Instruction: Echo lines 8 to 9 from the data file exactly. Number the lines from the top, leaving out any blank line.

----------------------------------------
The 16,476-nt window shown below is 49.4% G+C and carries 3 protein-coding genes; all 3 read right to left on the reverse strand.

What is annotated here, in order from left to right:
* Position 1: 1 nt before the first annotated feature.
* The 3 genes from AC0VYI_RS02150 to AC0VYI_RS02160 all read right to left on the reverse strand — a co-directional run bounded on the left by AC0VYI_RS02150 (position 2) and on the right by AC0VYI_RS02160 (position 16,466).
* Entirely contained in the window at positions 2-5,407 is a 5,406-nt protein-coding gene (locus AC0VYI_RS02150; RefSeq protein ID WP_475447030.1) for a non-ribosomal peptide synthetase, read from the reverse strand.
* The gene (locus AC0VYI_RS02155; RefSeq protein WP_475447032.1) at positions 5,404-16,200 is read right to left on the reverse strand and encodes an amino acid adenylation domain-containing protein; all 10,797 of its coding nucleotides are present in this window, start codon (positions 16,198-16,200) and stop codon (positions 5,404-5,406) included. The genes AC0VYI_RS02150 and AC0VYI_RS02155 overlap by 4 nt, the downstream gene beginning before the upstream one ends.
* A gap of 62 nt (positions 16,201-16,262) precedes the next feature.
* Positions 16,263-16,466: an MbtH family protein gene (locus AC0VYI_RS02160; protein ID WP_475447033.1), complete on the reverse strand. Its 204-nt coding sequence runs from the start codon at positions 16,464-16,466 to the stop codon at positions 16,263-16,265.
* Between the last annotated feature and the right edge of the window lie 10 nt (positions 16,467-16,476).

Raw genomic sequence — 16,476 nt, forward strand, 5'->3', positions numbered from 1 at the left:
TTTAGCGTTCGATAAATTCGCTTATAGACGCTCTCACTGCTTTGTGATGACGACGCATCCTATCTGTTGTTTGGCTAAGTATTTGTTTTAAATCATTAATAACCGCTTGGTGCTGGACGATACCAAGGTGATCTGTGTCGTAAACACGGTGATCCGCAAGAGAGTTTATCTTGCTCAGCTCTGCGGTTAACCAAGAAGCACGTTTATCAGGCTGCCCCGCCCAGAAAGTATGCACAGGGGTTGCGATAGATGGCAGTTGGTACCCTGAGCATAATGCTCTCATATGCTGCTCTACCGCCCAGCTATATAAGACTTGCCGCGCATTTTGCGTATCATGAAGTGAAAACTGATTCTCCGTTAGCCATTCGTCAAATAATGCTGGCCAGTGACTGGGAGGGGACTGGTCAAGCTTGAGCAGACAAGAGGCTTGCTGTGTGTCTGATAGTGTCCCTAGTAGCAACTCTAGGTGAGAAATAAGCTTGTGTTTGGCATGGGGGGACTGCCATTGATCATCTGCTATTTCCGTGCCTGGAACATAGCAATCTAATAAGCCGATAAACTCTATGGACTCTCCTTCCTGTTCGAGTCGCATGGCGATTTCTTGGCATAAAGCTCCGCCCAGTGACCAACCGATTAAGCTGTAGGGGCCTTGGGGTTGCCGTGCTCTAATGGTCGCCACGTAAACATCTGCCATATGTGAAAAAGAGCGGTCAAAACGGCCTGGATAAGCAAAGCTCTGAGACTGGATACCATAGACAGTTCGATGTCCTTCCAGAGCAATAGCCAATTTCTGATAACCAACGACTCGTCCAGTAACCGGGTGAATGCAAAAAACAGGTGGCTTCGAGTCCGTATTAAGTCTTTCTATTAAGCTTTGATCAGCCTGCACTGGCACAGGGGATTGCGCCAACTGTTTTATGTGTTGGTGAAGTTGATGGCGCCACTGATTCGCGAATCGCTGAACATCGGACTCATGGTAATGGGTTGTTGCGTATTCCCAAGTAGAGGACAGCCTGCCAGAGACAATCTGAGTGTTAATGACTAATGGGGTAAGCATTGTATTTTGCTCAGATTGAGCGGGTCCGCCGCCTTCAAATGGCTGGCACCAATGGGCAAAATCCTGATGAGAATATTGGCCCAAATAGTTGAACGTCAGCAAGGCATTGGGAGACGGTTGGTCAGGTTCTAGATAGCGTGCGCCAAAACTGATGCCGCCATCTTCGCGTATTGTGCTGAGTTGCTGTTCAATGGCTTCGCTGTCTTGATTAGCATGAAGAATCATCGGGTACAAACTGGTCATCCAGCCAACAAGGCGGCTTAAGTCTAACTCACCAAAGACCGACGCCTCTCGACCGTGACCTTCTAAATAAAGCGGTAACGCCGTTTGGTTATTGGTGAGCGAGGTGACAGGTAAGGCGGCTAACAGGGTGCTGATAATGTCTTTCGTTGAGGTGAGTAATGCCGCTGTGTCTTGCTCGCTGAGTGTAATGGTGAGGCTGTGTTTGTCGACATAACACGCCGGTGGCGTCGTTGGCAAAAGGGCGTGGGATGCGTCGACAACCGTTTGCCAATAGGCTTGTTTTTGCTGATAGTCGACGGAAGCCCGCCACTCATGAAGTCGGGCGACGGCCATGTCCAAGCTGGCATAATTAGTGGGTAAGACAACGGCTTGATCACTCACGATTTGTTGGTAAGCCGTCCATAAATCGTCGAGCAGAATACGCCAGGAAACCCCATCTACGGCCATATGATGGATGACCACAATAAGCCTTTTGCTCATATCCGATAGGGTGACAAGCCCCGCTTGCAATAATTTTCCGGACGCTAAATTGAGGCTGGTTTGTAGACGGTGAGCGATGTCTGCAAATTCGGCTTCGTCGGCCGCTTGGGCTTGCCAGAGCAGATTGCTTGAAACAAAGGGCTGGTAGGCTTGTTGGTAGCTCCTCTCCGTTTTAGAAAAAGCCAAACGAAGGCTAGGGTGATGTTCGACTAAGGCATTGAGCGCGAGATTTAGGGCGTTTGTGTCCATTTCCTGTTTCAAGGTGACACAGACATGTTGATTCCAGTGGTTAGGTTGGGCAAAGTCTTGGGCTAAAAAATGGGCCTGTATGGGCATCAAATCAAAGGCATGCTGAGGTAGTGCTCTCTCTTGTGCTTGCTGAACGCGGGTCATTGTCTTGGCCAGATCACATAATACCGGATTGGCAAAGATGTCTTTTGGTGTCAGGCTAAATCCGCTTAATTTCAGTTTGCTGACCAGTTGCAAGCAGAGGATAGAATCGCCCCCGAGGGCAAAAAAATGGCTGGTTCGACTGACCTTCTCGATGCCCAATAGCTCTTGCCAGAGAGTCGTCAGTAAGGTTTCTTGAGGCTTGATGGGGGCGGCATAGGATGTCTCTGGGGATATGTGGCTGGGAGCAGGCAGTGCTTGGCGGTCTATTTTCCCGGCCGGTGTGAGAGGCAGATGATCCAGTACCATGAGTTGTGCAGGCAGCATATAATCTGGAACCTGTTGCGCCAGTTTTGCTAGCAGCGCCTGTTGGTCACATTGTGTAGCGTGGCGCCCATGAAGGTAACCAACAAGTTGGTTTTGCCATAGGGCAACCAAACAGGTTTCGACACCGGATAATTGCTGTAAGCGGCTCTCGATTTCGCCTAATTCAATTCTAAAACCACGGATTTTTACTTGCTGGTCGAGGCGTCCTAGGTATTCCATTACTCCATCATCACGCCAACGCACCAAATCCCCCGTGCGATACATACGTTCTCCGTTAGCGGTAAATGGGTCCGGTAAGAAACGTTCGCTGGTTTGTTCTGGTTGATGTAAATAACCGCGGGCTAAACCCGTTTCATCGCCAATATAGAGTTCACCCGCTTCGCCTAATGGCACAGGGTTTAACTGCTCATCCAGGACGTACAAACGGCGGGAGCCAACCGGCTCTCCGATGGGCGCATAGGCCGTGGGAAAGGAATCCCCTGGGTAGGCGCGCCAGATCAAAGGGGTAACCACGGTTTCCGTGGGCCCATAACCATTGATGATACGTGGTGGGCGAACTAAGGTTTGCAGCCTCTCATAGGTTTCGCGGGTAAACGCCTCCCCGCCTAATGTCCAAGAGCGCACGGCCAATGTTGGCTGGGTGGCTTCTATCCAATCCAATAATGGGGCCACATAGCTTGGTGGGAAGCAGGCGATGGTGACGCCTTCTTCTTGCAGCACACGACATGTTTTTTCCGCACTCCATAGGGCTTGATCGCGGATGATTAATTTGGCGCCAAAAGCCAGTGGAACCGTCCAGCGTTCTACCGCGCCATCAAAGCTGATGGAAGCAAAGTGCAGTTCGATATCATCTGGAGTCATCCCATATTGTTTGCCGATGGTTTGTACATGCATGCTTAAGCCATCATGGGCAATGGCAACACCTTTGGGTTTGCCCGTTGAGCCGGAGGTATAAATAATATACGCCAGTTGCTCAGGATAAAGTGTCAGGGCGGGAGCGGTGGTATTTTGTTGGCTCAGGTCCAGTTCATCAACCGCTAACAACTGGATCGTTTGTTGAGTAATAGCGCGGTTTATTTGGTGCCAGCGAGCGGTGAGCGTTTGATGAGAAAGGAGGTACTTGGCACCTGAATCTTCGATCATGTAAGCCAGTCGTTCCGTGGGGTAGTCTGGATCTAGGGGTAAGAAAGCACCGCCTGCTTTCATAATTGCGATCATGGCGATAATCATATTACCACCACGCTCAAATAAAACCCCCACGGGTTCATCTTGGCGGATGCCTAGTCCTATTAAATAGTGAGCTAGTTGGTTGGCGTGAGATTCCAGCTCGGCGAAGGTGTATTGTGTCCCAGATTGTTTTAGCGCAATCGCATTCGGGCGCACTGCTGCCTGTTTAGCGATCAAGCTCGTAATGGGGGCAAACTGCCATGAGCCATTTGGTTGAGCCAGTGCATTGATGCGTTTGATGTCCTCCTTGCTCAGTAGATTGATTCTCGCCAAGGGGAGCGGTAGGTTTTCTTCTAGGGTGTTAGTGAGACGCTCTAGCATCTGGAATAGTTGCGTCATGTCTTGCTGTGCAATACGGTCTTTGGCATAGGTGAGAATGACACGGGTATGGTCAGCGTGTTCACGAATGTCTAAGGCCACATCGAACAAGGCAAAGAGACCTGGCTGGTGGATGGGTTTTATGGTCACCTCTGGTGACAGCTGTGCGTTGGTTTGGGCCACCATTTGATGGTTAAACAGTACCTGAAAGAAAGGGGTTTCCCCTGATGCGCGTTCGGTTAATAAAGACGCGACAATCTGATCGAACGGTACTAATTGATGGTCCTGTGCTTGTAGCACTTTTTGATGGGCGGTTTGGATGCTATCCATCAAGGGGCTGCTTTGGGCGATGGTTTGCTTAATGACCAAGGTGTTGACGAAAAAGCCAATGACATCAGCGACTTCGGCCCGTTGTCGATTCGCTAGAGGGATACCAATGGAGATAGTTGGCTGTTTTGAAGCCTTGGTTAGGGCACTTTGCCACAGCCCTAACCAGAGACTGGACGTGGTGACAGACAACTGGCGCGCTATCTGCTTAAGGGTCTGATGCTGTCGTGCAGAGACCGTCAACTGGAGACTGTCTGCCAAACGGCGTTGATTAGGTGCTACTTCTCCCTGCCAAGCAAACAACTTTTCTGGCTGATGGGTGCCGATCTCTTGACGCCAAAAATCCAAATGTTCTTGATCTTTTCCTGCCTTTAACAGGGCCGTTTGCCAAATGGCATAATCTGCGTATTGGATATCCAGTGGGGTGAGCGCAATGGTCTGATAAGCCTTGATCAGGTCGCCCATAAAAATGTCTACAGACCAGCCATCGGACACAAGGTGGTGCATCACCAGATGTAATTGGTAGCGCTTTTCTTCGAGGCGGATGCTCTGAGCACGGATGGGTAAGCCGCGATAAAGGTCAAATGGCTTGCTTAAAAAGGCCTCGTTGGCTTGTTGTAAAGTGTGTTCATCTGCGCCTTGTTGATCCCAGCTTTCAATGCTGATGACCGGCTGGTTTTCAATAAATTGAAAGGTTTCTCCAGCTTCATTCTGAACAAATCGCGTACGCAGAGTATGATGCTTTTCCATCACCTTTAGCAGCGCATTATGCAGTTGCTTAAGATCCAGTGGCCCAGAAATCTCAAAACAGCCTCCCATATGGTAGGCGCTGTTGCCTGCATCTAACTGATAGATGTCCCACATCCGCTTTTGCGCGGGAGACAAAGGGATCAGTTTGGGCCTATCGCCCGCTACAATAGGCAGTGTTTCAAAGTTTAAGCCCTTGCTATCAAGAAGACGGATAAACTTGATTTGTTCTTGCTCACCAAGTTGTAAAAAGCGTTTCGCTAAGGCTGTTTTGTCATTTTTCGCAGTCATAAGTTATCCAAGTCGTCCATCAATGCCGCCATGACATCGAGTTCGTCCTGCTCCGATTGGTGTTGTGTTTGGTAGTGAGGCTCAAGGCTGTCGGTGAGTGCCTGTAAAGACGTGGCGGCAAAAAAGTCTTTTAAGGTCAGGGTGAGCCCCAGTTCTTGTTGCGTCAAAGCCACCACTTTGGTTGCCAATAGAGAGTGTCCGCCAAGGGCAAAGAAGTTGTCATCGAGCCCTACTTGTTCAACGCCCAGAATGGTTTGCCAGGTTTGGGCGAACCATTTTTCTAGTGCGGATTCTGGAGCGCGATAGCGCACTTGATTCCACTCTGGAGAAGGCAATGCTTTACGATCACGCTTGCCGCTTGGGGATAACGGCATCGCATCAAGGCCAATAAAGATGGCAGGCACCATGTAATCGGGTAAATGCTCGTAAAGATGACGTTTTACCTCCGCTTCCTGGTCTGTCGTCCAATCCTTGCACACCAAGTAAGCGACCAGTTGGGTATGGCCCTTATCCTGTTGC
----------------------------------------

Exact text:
* Positions 16,263-16,466: an MbtH family protein gene (locus AC0VYI_RS02160; protein ID WP_475447033.1), complete on the reverse strand. Its 204-nt coding sequence runs from the start codon at positions 16,464-16,466 to the stop codon at positions 16,263-16,265.
* Between the last annotated feature and the right edge of the window lie 10 nt (positions 16,467-16,476).